52 Traditional Greek Desserts

Greek desserts are often made with dough (phyllo), semolina, milk and butter, nuts, sugar in syrup form, and a variety of eastern spices like cinnamon, nutmeg, and cardamom.

These traditional Greek desserts are delicious and incredibly simple to prepare!

From amygdalopita to baklava, here are 52 delicious Greek desserts you must try!

Related: 37 Traditional German Desserts (List)

1. Baklava

Baklava is a layered filo pastry dessert filled with chopped nuts and sweetened with syrup or honey. It was one of the most popular Ottoman sweet pastries. It is also popular in Turkish, Iranian, and Arabic cuisines.

Some scholars think baklava came from Persia, even though there is some evidence that it was made in ancient times and then changed in Turkey and the Ottoman Empire.

It has strong religious underpinnings. Even though many people do not realize it, baklava has long been associated with various religions. Traditionally, the thirty-three layers of dough represent one year of Christ’s life.

2. Galaktoboureko

Galaktoboureko is a semolina custard baked in filo that is popular in Greece, Turkey, Laz, and Syria. Instead of semolina custard, Turkish Laz börei is made with a type of pudding called muhallebi. It is popular in the Black Sea Region’s Rize and Artvin provinces, which are home to many Laz people.

Galaktoboureko, also known as “Greek Custard Pie” or “Milk Pie,” is a traditional Greek dessert. Its name is a combination of the Greek words “galakto” (milk) and “boureko” (something stuffed in filo pastry).

Galaktoboureko comes from ancient Greece, where people often ate a barley pudding that was similar to the custard in this dessert.

3. Rizogalo

Rizogalo, also known as Greek Rice Pudding, is a traditional Greek dessert made with just a few ingredients.

Rizogalo gets its name from the two main ingredients (rizi=rice and gala=milk), which are combined and simmered until thick and velvety.

Rice pudding devotees are adamant about the type of rice they use. Some cooks believe that you can only use one brand of long-grain rice. However, using short-grain rice yields the best results in general. The Greeks call this pudding rice glace (glah-seh), and it looks similar to Arborio rice and is commonly used in soups.

4. Kadaifi

Kataifi, or Kadaifi, is a popular dessert in Greece and other Middle Eastern countries. This is a Turkish pastry, specifically a dough, that is also known as “kataifi” or “shredded phyllo dough.”

This pastry is made in specific shops in Beirut and can be purchased fresh. In the United States, it is available frozen or in a bag (not frozen) imported from Turkey.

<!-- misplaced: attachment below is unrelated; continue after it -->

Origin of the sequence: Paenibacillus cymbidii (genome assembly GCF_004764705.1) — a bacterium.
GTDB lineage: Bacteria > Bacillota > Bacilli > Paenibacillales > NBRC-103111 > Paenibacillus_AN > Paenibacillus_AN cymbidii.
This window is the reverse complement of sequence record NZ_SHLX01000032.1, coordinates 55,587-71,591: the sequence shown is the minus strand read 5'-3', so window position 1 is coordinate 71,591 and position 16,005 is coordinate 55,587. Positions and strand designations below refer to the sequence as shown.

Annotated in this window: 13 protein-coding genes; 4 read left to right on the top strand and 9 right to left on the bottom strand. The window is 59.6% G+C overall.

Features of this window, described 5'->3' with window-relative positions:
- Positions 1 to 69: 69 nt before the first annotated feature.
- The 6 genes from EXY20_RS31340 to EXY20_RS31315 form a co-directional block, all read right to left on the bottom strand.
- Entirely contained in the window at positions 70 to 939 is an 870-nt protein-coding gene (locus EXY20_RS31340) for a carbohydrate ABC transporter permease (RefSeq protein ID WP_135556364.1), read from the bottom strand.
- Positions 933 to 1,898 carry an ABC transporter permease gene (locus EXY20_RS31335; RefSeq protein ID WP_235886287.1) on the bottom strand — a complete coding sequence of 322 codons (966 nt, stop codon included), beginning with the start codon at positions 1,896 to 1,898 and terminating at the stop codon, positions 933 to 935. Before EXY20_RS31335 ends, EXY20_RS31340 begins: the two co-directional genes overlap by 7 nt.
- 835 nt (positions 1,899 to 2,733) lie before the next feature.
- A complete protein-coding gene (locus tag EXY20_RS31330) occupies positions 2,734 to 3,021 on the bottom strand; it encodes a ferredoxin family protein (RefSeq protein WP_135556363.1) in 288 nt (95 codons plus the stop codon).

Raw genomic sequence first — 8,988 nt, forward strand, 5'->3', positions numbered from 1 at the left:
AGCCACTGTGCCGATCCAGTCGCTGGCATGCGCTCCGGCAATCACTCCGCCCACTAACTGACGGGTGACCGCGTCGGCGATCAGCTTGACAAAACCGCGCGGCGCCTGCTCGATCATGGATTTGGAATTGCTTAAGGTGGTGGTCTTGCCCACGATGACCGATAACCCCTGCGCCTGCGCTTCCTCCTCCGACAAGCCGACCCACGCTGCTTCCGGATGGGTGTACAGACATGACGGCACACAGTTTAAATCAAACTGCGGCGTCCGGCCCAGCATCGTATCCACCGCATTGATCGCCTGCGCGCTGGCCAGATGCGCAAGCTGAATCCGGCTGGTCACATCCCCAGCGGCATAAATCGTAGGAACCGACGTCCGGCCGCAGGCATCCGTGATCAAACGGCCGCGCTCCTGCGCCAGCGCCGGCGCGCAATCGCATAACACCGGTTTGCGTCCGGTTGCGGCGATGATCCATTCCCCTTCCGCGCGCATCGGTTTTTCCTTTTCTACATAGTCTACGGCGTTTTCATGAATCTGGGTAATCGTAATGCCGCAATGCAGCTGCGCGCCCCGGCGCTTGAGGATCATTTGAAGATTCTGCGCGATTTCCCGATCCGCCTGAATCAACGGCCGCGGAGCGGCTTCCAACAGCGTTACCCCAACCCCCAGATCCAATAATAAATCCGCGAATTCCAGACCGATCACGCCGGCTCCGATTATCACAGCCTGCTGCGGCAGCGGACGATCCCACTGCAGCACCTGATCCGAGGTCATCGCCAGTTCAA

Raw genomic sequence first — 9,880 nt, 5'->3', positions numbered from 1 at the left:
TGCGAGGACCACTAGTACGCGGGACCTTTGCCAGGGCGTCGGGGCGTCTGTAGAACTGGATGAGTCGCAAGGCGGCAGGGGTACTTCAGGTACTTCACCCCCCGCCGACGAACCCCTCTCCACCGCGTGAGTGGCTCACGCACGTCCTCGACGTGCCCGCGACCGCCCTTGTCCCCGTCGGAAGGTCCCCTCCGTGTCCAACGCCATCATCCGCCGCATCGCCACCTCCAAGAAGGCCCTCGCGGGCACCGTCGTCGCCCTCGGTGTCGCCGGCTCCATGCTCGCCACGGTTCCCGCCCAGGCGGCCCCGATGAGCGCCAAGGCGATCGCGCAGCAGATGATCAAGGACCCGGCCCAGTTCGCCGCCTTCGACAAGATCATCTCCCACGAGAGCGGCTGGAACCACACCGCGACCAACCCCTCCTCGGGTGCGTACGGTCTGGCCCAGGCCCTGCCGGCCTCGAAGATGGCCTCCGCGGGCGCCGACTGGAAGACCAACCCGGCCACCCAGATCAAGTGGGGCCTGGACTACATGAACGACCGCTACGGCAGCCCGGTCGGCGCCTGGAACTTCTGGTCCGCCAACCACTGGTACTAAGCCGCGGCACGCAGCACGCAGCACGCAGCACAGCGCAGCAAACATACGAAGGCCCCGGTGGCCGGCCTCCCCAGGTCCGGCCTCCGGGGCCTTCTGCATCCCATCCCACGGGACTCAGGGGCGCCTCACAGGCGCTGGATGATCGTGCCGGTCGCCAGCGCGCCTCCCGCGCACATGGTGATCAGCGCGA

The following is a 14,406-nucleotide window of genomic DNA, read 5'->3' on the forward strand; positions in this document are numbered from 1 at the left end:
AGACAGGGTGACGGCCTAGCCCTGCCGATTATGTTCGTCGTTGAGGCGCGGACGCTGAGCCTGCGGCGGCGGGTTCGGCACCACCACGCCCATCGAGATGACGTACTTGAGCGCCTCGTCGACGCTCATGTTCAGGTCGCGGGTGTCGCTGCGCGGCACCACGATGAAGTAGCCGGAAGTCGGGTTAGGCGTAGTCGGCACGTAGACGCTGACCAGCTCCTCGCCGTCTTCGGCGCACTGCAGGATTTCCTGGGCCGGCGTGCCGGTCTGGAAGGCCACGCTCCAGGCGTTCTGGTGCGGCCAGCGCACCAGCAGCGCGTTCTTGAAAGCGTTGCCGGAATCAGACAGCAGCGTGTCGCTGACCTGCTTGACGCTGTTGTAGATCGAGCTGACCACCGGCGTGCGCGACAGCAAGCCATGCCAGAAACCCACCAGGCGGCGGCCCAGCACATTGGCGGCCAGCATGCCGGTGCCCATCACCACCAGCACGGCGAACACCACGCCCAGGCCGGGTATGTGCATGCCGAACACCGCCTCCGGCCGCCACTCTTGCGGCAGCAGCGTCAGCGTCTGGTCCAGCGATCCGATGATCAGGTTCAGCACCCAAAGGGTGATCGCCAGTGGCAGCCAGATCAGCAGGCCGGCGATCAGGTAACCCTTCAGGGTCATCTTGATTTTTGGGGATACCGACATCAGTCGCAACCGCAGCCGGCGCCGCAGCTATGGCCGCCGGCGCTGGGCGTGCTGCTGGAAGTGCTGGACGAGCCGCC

Ground cinnamon and cloves are mixed with chopped walnuts and pistachios, and the whole thing is wrapped in buttered kataifi pastry.

5. Saragli

Saragli is a rolled version of the traditional baklava, which is popular in Thessaloniki.

Phyllo sheets are brushed with butter, then rolled in a seasoned walnut mixture. The cooked Saragli are soaked in a syrup infused with lemon (and occasionally cinnamon).

6. Bougatsa

It is a Greek breakfast pastry with layers of phyllo and a filling of semolina, custard, cheese, or minced meat.

Bougatsa is from the geographical region of Byzantium. More specifically, it appears to have come from Constantinople when it was still Greek, i.e., before 1453 and the “City’s” fall to the Turks. It is well known that pastry sweets, as well as pies, had a long tradition in Byzantium.

It is comparable to Galaktoboureko. One major distinction is that galaktoboureko is soaked in syrup, which is frequently flavored with citrus. Bougatsa, on the other hand, is usually dusted with cinnamon and icing sugar and doesn’t have any syrup in it.

7. Portokalopita

Portokaopita is a Greek dessert or Greek orange cake made with whole oranges or orange juice and zest. This cake is fragrant, juicy, and decadent. It’s also made with crumbled dried phyllo. It has a sticky, sweet texture that is rich in orange flavor.

The name Portokalopita is derived from the Greek words “portokáli,” which means oranges, and “pita,” which means pastry. According to legend, this Greek cake was created to use up the dried up phyllo flakes that were left over after making traditional Greek pies.

Portokalopita belongs to the siropiasta family of Greek sweets, which means they contain syrup. After baking, the cake is drizzled with syrup and allowed to absorb all of the syrup.

8. Melomakarona

It is a Greek egg-shaped dessert made primarily of flour, olive oil, and honey. It is a traditional dessert prepared primarily during the Christmas holiday season, along with kourabies. Melomakarona is typically made with flour or semolina, sugar, orange zest and/or fresh juice, cognac (or similar beverage), cinnamon, and olive oil. They are frequently filled with ground walnuts during the rolling process.

Melomakarona (v) are traditional Greek Christmas cookies that are served throughout Greece during the holiday season. Melomakarona is a combination of the words “meli,” which means honey, and “makarona.” “Makarona” is derived from the ancient word “makaria,” which means “blessed.” Melomakarona was usually served as a “kerasma” (treat) during Lent, when people fasted before Christmas.

Finally, “melomakarona” is also known as “finikia” in some parts of Greece. Melomakarona and finikia recipes are nearly identical, with the exception that finikia is deep fried rather than baked.

9. Kourabiedes

Kourabiedes (kourambiethes) are traditional Greek Christmas almond butter biscuits flavored with roasted almonds, fresh butter, and rosewater, and topped with luscious layers of icing sugar. Kourabiedes are also frequently served at weddings.

Kourabiedes, also known as Kourabiethes, is popular in Greece, Cyprus, and Greek communities in Anatolia, as well as throughout the Greek diaspora in the United States, Australia, the United Kingdom, Canada, South Africa, and other countries. They have a buttery flavor similar to shortbread cookies, but are a little crumblier.